Solidifying an offshore site to dredge requires environmental studies and a layered approval process — but Carolina Beach is already eligible to use a site already equipped with permits.
What stands in the way of renourishment commencing this winter in Pleasure Island is the lack of funding, Connolly said.
“Those two beaches, if we get funding, we think we can move forward in this cycle as well,” Connolly said. “Hopefully we get money for those, and those would go in this window too.”
Rouzer questioned a senior Army Corps official in a June congressional hearing, but received no guarantees about the viability of the proposed reprogramming-of-funds plan.
“We are still hopeful that the Biden Administration will soon green-light funding identified by the Army Corps that could be used for these projects,” Rouzer said in a statement.
“However, should that not happen, I am pleased that my colleagues who serve on the Appropriations Committee in the U.S. House of Representatives have agreed to specify funding in the annual appropriations bill for these projects at my request.”
Wrightsville Beach, which lacks access to a ready-to-go ocean dredging site, must start the process from scratch. Its standard reservoir, Masonboro Inlet, is now off limits. Connolly said Wrightsville Beach will likely experience a one-year delay for the scheduled projects, given the new administrative steps required before ocean dredging could begin.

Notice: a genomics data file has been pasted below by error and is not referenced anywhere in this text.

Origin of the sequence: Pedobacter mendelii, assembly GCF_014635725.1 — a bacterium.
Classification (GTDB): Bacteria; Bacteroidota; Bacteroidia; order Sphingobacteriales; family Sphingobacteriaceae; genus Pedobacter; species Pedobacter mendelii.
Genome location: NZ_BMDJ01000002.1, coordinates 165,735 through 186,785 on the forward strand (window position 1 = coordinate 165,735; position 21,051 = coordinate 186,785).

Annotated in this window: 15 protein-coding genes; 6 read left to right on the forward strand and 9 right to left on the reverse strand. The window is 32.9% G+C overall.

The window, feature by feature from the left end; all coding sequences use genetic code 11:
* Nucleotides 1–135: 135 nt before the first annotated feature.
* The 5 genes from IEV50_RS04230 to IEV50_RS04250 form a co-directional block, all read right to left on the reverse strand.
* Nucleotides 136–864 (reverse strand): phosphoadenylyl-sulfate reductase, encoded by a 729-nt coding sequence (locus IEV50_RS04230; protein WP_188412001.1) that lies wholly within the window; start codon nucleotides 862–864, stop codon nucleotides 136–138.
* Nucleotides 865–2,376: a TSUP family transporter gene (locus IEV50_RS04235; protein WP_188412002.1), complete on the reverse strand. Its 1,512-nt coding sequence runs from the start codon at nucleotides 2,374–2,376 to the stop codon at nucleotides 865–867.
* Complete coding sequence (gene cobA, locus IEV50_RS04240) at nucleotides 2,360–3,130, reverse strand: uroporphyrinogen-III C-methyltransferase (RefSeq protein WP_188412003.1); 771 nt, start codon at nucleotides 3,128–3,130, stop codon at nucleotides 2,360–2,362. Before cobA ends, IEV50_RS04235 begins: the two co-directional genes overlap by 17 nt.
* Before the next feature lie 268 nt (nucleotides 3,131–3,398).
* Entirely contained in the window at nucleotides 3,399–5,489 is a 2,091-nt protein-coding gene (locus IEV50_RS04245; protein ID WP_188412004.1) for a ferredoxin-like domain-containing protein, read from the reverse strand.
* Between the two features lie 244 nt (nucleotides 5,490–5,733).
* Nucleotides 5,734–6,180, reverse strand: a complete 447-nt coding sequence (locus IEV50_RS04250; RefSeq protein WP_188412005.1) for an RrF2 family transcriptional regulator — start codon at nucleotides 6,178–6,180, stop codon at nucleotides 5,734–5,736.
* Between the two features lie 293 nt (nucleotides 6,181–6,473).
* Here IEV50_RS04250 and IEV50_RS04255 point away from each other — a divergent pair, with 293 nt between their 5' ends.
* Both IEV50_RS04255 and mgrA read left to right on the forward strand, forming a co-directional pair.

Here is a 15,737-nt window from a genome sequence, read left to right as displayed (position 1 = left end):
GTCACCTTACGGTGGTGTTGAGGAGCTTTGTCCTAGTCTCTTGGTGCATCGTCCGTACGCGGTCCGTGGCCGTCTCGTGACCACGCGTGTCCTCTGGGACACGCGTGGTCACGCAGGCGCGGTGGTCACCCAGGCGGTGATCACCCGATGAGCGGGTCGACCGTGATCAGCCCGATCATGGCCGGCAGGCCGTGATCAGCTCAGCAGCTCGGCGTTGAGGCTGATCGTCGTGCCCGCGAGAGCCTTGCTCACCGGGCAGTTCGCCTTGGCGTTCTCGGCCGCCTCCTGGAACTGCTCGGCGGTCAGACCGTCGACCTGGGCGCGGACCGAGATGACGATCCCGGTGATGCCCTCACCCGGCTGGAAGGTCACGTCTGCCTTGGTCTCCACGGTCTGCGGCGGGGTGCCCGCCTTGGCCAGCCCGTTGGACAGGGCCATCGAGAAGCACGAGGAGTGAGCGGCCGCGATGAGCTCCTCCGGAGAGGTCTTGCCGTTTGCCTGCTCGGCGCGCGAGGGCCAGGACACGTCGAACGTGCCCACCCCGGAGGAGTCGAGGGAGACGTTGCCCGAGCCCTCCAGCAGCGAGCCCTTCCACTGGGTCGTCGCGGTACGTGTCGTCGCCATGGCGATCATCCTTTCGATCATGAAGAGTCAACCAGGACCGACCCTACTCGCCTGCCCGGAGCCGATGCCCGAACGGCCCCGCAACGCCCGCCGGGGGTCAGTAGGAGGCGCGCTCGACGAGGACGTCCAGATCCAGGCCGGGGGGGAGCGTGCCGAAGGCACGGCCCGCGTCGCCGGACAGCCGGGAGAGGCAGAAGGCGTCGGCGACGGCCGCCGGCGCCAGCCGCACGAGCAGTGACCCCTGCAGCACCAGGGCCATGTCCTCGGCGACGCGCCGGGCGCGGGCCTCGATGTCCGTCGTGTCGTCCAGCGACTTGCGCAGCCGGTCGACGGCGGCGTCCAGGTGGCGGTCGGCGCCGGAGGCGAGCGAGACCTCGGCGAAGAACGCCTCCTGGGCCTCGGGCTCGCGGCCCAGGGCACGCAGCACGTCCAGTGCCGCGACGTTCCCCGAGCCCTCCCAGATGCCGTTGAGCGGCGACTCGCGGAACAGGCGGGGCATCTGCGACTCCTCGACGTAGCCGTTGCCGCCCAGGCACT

“We just execute what the policy is,” Connolly said. “The policy is we cannot use sand from a CBRA zone and put it outside a CBRA zone. That’s what we are moving on.”
Wrightsville Beach Mayor Darryl Mills said town leaders have been disappointed in the irregular outcome of this year’s situation. In a virtual call recently held among beach stakeholders, the Army Corps laid out updates on the situation and talked about a path forward.
“When we had the Zoom meeting with the corps — and various parties, county, all the towns, et cetera, I guess a few weeks ago — relative to this topic,” Mills said. “Somebody made the comment: ‘Well there’s plenty of sand at Wrightsville Beach.’”
But that’s not the case, Mills said. “If you come here at high tide. There’s almost no beach.”